These pictures were taken on a day trip from Tokyo to Kamakura last winter. Most famous for its Daibutsu, it is a beautiful escape from the hustle and bustle of Tokyo. You can also read about our day here: http://pauperswithouttravel.com/2012/05/30/the-great-buddha-of-kamakura-a-must-do-day-trip-from-tokyo/
Many years ago, on my maiden trip to Tokyo, there was one place I wanted to see more than any other. It was the Daibutsu or the Great Buddha of Kamakura. I was introduced to this magnificent Buddha by a larger than life photograph taken by a friend. And something about the image just stayed with me for a long time.
When I finally made it to Kamakura and set eyes on this 44 feet outdoor bronze statue, I felt a mixture of awe, serenity and gratitude. Awe – because the statue dates back to 1252 and despite storms , tsunamis and earthquakes that eliminated the building in which this giant statue was housed and damaged the pedestal, the Buddha sits there, almost whispering, I will always be here. If you look at the image of the Buddha, just sitting in his meditative pose in the open amidst nature, regardless of your mental state, there is a brush of serenity that overcomes you. When you step aside and sit down and just let your mind focus on where you are and what you are seeing, there is a tremendous sense of gratitude felt for being able to see and experience something so beautiful that has stood the test of time.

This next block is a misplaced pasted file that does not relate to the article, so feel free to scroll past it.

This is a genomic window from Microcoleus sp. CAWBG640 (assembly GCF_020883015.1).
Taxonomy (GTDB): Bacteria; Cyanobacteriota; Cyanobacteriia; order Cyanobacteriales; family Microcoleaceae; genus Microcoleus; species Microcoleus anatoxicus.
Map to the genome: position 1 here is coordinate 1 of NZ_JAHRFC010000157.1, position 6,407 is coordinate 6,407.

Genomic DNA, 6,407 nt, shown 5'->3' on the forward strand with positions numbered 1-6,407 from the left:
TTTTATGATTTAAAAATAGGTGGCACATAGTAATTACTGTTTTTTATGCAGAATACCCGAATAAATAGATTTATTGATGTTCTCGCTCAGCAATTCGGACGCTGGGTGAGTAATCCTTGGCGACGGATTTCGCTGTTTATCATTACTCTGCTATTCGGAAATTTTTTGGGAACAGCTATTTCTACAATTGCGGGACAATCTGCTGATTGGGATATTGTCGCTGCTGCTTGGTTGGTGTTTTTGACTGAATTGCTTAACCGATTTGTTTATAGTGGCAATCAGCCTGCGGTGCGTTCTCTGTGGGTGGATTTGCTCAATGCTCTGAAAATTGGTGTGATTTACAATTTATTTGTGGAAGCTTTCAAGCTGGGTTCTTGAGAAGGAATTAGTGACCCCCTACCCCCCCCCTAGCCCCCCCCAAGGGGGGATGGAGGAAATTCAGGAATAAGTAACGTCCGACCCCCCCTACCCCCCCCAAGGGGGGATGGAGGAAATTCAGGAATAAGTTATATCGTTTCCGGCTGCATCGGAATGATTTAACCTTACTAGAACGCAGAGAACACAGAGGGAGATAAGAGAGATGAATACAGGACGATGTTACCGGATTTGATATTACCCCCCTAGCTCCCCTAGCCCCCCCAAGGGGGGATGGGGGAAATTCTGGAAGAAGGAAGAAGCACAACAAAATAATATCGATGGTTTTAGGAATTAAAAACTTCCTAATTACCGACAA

I recently returned to Kamakura with the kids and this time, we made it a day trip, walking around town, visiting the many temples in the area, spending time watching the beautiful view of the town from atop a temple and of course imagining how a tsunami could have had a devastating impact on this small town.
This time, we climbed inside the Buddha and could see the metal core up close. And as we came out and sat in the garden admiring the statue for one last time before walking away, Siddhi said, “Mom, you know I am not a believer, but the Buddha here and Christ the Redeemer in Rio make me feel like someone is watching over me.”
How To’s: To visit Kamakura, we took the JR Toikado Main Line from Shimbashi to Ofuna and transferred to the JR Yokosuka Line to Kamakura. The train ride took 45 minutes. We then simply asked someone to point us in the direction of the Daibutsu and commenced our walk. There are plenty of signs along the way to guide you. The temple housing the Buddha is open from 8 am to 5:30 pm. There is an entrance fee to the temple to see the Buddha and a small extra fee to climb inside. Please do plan to spend the day exploring the town, including visiting the many temples in the area.